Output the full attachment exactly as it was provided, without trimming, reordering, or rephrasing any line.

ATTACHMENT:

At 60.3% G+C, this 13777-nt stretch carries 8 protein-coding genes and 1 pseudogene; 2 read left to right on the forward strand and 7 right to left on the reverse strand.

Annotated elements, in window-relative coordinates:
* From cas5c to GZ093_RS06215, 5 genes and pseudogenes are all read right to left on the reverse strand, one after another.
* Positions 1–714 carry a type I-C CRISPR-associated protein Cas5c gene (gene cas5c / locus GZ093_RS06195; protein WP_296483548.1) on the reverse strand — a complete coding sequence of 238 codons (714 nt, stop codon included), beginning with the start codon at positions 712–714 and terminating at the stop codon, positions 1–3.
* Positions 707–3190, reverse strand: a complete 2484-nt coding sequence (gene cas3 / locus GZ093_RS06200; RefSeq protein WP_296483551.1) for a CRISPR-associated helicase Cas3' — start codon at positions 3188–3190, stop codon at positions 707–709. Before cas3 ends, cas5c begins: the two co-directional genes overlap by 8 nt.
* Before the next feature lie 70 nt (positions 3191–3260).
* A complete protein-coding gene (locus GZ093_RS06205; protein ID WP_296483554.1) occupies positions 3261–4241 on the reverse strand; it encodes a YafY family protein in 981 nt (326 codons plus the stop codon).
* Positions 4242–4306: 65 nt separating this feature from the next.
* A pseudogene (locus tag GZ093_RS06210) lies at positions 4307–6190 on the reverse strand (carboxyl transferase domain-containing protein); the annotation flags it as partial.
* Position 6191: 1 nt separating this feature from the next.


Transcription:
At 60.3% G+C, this 13777-nt stretch carries 8 protein-coding genes and 1 pseudogene; 2 read left to right on the forward strand and 7 right to left on the reverse strand.

Annotated elements, in window-relative coordinates:
* From cas5c to GZ093_RS06215, 5 genes and pseudogenes are all read right to left on the reverse strand, one after another.
* Positions 1–714 carry a type I-C CRISPR-associated protein Cas5c gene (gene cas5c / locus GZ093_RS06195; protein WP_296483548.1) on the reverse strand — a complete coding sequence of 238 codons (714 nt, stop codon included), beginning with the start codon at positions 712–714 and terminating at the stop codon, positions 1–3.
* Positions 707–3190, reverse strand: a complete 2484-nt coding sequence (gene cas3 / locus GZ093_RS06200; RefSeq protein WP_296483551.1) for a CRISPR-associated helicase Cas3' — start codon at positions 3188–3190, stop codon at positions 707–709. Before cas3 ends, cas5c begins: the two co-directional genes overlap by 8 nt.
* Before the next feature lie 70 nt (positions 3191–3260).
* A complete protein-coding gene (locus GZ093_RS06205; protein ID WP_296483554.1) occupies positions 3261–4241 on the reverse strand; it encodes a YafY family protein in 981 nt (326 codons plus the stop codon).
* Positions 4242–4306: 65 nt separating this feature from the next.
* A pseudogene (locus tag GZ093_RS06210) lies at positions 4307–6190 on the reverse strand (carboxyl transferase domain-containing protein); the annotation flags it as partial.
* Position 6191: 1 nt separating this feature from the next.